Saturday, August 12, 2006

Pakistan ‘key’ to bomb plot

Pakistan ‘key’ to bomb plot
By Bob Sherwood in London and Farhan Bokhari in Islamabad
Published: August 11 2006 19:12 | Last updated: August 12 2006 02:03
Copyright The Financial Times Limited 2006

The arrest in Pakistan of up to three British men allegedly caught meeting local militants was on Friday night being heralded as the key breakthrough that helped foil a suspected terrorist plot to blow up US-bound aircraft, according to Pakistani intelligence officials.

One of those arrested, Rashid Rauf, was named by Pakistan’s interior minister as a “key person”. Aftab Khan Sherpao told AP Mr Rauf had ties with al-Qaeda and added: “We arrested him from the border area and on his disclosure we shared the information with British authorities which led to further arrests in Britain.” It was unclear on Friday night whether he was related to Tayib Rauf, one of those arrested in Birmingham in Wednesday night’s UK raids.

The link with Pakistan echoes the visits there of two of the men responsible for planting the bombs on London’s public transport system in July 2005. The UK-Pakistan intelligence sharing illustrates greater collaboration between the countries in the wake of the London attacks.

Britain remained on the highest possible security alert level on Friday in the wake of the alleged conspiracy to smuggle liquid explosives on to up to nine US aircraft at British airports.

Anti-terrorist police and the security services began the mammoth task of gathering evidence of the plot, interrogating 24 people arrested in raids on Wednesday night and searching homes and business premises connected with the suspects. At least one pre-recorded “martyrdom” tape was found during the raids.

The Bank of England froze the assets of 19 of the suspects, whom it named. All were British Muslim men, believed to be of Pakistani origin, aged 17-35.

Delays and severe carry-on luggage restrictions continued to hamper air travel in and out of the UK but airport operators said flights were gradually returning to normal.

Passengers were told that purchases from duty-free shops could be carried on to aircraft in a move which, for the duration of the hand-baggage ban, holds the prospect of a financial boost for the departure lounge operators. BAA, the airports operator, confirmed the rules after a second day of falling sales as passengers shunned duty-free shops in the wake of restrictions imposed to improve security.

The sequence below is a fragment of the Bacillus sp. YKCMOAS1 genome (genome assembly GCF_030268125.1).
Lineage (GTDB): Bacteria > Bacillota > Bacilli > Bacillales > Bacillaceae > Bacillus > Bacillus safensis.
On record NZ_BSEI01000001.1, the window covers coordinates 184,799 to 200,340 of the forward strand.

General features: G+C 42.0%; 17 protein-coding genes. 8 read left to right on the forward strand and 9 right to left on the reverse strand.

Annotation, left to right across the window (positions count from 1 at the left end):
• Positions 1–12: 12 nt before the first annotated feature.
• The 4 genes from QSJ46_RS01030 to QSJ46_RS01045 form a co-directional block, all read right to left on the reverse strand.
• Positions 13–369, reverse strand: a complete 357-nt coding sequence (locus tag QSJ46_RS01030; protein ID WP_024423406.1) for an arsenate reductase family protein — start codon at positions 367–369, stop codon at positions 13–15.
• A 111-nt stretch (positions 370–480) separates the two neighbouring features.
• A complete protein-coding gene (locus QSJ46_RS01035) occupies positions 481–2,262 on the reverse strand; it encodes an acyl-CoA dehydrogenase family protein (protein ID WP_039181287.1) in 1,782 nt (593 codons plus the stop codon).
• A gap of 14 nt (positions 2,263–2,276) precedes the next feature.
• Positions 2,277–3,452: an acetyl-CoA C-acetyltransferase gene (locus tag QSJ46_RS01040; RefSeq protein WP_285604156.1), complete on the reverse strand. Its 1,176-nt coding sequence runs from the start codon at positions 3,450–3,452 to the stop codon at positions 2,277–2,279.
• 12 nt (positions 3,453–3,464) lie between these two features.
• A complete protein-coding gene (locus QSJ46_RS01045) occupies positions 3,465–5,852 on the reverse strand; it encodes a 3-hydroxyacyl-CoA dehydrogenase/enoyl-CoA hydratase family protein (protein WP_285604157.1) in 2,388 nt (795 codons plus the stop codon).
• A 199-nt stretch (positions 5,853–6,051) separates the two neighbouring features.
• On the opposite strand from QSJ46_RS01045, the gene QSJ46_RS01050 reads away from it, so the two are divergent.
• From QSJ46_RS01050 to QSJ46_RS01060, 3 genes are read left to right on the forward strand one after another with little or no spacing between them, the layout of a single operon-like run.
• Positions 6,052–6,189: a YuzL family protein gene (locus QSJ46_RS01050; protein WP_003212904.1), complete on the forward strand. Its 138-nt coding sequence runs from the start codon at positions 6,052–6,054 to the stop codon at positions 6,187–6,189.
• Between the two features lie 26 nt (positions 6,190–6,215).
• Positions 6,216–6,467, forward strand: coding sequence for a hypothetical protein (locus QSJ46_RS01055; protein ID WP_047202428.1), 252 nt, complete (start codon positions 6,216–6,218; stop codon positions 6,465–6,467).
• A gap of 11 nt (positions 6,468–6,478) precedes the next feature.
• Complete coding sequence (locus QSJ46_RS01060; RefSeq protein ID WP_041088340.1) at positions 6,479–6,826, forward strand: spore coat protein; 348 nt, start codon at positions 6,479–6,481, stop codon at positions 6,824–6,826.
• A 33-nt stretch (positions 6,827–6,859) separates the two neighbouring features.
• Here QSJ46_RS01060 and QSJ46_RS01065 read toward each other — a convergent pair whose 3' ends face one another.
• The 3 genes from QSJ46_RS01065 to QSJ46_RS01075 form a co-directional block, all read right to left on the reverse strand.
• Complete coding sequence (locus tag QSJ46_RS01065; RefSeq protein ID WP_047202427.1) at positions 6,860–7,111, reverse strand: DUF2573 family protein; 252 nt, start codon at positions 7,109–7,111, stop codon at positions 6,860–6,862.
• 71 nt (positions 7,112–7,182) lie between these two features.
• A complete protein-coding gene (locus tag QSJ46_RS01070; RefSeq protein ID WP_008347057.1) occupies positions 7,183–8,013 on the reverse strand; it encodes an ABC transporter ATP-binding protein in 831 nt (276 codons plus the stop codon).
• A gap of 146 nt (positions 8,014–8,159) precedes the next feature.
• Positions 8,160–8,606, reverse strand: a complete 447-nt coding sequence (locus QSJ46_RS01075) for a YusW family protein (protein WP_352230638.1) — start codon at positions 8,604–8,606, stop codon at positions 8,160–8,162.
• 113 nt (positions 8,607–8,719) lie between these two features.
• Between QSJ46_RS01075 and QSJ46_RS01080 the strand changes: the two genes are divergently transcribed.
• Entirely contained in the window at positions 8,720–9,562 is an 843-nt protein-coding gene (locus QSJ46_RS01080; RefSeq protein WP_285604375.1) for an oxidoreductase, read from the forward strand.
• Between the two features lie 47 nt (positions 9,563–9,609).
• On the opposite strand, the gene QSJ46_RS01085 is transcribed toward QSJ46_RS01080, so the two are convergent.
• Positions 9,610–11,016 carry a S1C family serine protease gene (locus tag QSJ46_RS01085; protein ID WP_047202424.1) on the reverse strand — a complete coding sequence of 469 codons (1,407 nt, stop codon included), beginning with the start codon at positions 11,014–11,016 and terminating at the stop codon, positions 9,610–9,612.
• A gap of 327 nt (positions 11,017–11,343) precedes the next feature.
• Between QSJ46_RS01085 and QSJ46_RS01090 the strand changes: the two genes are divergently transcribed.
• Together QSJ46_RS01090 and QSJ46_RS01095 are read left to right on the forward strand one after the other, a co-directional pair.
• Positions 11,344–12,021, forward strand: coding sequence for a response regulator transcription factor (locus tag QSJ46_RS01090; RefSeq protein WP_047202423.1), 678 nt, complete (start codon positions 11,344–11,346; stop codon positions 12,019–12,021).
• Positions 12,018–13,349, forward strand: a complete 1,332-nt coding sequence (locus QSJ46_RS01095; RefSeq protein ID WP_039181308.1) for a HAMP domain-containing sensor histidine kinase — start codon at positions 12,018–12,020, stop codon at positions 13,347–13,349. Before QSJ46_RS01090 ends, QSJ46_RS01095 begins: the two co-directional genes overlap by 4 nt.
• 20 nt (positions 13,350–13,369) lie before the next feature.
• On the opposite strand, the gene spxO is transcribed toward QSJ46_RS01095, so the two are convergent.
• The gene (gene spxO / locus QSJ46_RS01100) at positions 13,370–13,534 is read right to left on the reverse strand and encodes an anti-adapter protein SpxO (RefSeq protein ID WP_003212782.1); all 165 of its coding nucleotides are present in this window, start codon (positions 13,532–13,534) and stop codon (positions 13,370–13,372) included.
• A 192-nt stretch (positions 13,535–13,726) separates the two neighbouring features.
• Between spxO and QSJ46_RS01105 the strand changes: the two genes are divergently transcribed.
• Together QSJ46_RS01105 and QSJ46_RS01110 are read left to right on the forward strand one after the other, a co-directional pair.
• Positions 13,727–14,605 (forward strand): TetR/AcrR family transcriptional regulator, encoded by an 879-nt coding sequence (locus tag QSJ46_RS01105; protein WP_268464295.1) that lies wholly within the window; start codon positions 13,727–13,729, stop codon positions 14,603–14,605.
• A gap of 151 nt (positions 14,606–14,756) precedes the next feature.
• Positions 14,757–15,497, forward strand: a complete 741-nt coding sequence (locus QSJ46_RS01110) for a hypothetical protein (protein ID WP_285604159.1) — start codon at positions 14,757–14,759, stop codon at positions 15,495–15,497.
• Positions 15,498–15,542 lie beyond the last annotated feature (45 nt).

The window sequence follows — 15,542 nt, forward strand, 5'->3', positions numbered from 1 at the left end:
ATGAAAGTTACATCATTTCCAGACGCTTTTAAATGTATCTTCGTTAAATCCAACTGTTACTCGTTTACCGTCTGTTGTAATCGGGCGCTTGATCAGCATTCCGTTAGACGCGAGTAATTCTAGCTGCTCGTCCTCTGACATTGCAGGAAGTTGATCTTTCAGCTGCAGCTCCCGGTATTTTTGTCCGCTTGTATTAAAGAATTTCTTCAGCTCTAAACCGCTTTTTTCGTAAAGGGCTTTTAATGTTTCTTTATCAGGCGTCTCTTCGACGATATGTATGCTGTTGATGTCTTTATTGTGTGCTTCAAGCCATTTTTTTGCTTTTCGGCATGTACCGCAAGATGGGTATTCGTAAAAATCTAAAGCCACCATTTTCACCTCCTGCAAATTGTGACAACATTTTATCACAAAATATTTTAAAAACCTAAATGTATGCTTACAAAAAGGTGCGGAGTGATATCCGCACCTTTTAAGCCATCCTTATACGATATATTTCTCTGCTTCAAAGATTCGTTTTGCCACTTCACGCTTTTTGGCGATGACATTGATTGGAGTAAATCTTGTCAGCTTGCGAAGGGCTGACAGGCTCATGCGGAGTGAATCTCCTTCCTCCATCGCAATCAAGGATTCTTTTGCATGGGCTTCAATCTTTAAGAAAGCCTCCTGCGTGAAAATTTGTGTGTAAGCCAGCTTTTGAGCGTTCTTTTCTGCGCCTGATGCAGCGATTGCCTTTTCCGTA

John Reid, UK home secretary, said the high security level would remain because it was right to “err on the side of caution” and he was “grateful” for the help of the international community, in particular Pakistan, in disrupting the plot.

UK intelligence assessments suggested that the plotters may have planned attacks in two or three waves, attacking as many as nine aircraft in total, though that assessment could change as more details were uncovered.

The decision to make the arrests came amid signs that some of those involved were planning a “dry run”, possibly as early as Friday, while unconfirmed reports suggested that the alleged terrorists had planned to strike next Wednesday.

US officials said some of the suspects had travelled to Pakistan and that a British undercover agent had infiltrated the group.

Pakistani officials said they intensified their monitoring of suspects arriving from the UK at the start of the school summer holidays, a period when large numbers of Pakistani expatriates return home for family visits.

Pakistan’s role in helping foil the attack could help reduce international pressure on Pervez Musharraf, Pakistan’s president and army chief, frequently criticised, particularly in India, for stalling in his crackdown on Islamist extremists.

Frances Townsend, President George W. Bush’s homeland security adviser, said authorities were investigating whether the plotters had links in the United States.

Additional reporting by Stephen Fidler


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